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PHOTOSENSITIVITY OF PRIMATE PHOTORECEPTORS o 1 Log S l 2 ` - 5 6 37 / / ~',WQ / oW / \ ~ \ ~ \ \ \ \ \ \ 400 500 600 700 800 Wavelength ( rim ) FIGURE 4 Luminosity functions and comparison to rod and cone spectra. The continuous curve is the photopic luminosity function of Vos (1978~; the dashed curve is the scotopic luminosity function of Crawford (1949~. The symbols plot the correlated spectral sensitivities of the macaque rods (~) and the weighted sum of the human red and green cones (o). The cone spectra were corrected as in Figure 3. The corrections for the rods were: lens density at 400 nm, 1.54; and peak axial photopigment density, 0.35. SOURCE: Schnapf et al. (1988~. Similar density measurements for cone pigments are not available because of difficulties in pigment extraction. However, measurements of the photocurrent of single cones appear to provide an alternative method of estimating A. In the presence of steady bleaching light, the photocurrent was found to decline exponentially in time, with a time constant that was inversely related to I. These observations are consistent with the idea that the photocurrent is tracking the fraction of unbleached pigment in the cone outer segment. If so, A may be calculated from the intensity of the light and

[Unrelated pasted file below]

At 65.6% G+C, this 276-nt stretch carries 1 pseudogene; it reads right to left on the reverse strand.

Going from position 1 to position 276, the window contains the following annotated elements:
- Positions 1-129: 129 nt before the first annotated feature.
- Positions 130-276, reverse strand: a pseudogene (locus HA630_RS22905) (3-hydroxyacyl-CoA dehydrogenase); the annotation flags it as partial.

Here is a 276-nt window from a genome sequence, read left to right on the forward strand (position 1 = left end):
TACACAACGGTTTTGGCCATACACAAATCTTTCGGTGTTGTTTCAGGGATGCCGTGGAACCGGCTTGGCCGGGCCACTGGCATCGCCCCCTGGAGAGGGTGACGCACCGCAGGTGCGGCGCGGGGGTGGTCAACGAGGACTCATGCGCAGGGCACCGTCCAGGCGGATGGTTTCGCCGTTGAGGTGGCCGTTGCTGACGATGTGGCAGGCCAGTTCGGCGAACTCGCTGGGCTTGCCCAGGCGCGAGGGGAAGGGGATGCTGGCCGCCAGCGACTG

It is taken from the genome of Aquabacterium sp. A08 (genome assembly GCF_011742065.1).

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38 JULIE L SCHNAPF the time constant of decay. The mean value of A calculated from several cones was found to lie within the range of that estimated for rhodopsin. ACKNOWLEDGMENTS This work was supported by grant EY05750 from the National Eye Institute and by an award from Research to Prevent Blindness, Inc. REFERENCES Baylor, D.N, BJ. Nunn, and J.L. Schnapf 1984 The photocurrent, noise and spectral sensitivity of rods of the monkey Macaca fasciculans. Joumal of Physiology 357:575 607. 1987 Spectral sensitivity of cones of the monkey Macaca fasciculans Journal of Physiology 390:145-160. Crawford, B.H. 1949 The scotopic visibility function. Proceedings of ~hePhysical Society B62:321- 334. Dartnall, HJ.N 1972 Photosensitivity. Pp. 122-145 in Photochemistry of Vision, HJ.A. Dartnall, ed. New York: Springer-Verlag. DeValois, R., H.C. Morgan, M.C. Polson, OUR. Mead, and ELI. Hull 1974 Psychophysical studies on monkey vision I. Macaque luminosity and color vision tests. Vision Research 14:53 67. Kraft, TW. 1988 Transduction by cones in the golden-mantled ground squirrel, Citellus lateralis. Biophysical Joumal 53:474a. MacLeod, D.I.N, and M.N Webster 1983 Factors influencing the colour matches of normal observed. Pp. Sl-92 in Colour Vision, J.D. Mollon and LT. Sharpe, eds. London: Academic Press. Naka, HI., and W.A.H. Rushton 1966 S-potentials from colour units in the retina of fish (Cypnnidae). Joumal of Physiology 185:53~555. Neitz, J., and G.H. Jacobs 1986 Polymorphism of the long-wavelength cone in normal human colour vision. Nature 323:623 625. Schnapf, J.L, T.W. Kraft, and D.N Baylor 1987 Spectral sensitivity of human cone photoreceptors. Nature 325:439-441. Schnapf, J.L, T.W Kraft, BJ. Nunn, and D.N Baylor 1988 Spectral sensitivity of primate photoreceptors. Visual Neuroscience 1:255-261. Stiles, W.S., and J.M. Burch 1955 Interim report to the Commission Internationale de l'Eclairage, Zurich, 1955, on the National Physical Laborato~y's investigation of colour-matching (1955~. Optica Acta 2:168 181. Vos, J.J. 1978 Colorimetric and photometric properties of a 2 fundamental observer. Color Research and Applications 3:125-128. Wyszecki, G., and W.S. Stiles 1982 Color Science: Concepts and Methods, Quantitative Data and Formulae. New York: Wiley.